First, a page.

How to keep IT in retail lean, mean and focused on added value

The margins in retail are notoriously tight and historically there has been a tendency for retailers to be reluctant to invest heavily in IT infrastructure because the retailer would prefer to invest in the shop floor or product development.

Now that there is an undeniable shift towards Omni-channel retail opportunities for retail brands to use social media outlets for direct sales and improve access to product range.  Retailers are looking to increase mobile sales and the growth of in-store tablet sales to increase product range to face-to-face customer.

So now IT investment can be justified in terms of direct sales opportunity as well as supporting other departments in accessing business intelligence data for better customer insight.

This has led to a fundamental shift in the types of expertise that is needed in IT within the Retail industry:

Retail is a notoriously lean business focused very firmly on profit margins and that goes for my department too and I just cannot afford to have the level of expertise and experience, provided by data integrators like KETL, in-house.  The flexibility of the relationship that we have with KETL means that we have support on tap to mitigate single issues, to maintain platform stability, whilst being able to buy-in extra help from KETL at times of transition and development.  When you are a company driving change, this kind of flexibility is invaluable to help you to manage peaks and troughs in development, and that is when I need KETL to take our department’s levels of expertise and experience up a notch.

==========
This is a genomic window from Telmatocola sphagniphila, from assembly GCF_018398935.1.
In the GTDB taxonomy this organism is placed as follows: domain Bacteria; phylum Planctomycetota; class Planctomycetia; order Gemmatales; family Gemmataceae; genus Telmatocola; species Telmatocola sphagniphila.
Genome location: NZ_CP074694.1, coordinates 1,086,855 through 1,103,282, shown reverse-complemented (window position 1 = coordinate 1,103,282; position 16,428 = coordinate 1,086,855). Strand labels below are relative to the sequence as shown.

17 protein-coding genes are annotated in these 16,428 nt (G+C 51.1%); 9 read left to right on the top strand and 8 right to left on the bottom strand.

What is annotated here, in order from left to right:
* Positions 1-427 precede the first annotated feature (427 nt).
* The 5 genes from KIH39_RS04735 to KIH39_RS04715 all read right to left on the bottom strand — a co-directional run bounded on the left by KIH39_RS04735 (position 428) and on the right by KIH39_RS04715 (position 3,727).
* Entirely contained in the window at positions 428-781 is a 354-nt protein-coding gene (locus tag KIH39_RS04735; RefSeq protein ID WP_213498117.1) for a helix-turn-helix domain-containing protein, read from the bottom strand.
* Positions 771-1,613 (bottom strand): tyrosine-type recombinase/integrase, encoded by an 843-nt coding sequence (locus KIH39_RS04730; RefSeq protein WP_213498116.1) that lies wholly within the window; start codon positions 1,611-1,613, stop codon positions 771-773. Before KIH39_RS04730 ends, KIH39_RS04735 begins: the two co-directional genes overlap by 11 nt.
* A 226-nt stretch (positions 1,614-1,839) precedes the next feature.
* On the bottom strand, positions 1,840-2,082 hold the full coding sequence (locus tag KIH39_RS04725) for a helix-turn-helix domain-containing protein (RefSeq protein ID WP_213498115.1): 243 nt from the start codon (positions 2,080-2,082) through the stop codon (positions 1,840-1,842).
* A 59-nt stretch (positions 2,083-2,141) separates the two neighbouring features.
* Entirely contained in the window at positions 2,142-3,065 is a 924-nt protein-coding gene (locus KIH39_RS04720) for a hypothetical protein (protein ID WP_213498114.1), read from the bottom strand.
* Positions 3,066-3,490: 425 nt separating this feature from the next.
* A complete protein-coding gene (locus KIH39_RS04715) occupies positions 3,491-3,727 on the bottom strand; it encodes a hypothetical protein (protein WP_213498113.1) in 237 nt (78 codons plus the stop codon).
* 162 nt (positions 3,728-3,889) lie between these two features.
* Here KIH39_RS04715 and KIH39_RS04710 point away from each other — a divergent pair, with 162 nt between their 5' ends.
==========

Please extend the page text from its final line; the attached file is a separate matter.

Pete Byrne, former Head of IT at Monsoon Accessorize

Customer insight no longer limited to just improving sales

Store planning and growth strategies can now be informed via predictive customer analytics. By linking geographic data to store sales and product data retailers can see where they need to locate new stores. Using beacon technology for example, product development and product pricing can be informed quickly with customer feedback, before being rolled out or withdrawn.

In-store retail strategy better informed

Finding out what makes stores the best destination for off-line shoppers is another area where technology is really starting to develop the importance of customer analytics. Again, using beacon technology, stores can gather data about whether particular kinds of in-store refreshment outlets or extra customer assistants have an impact on sales.

Big data needs infrastructure

But all of this information does need to be stored, managed and accessed securely and at speed. This is where the systems in place to store and extract data between sources become essential to the basic functioning of the retail business not just ‘nice to have’.

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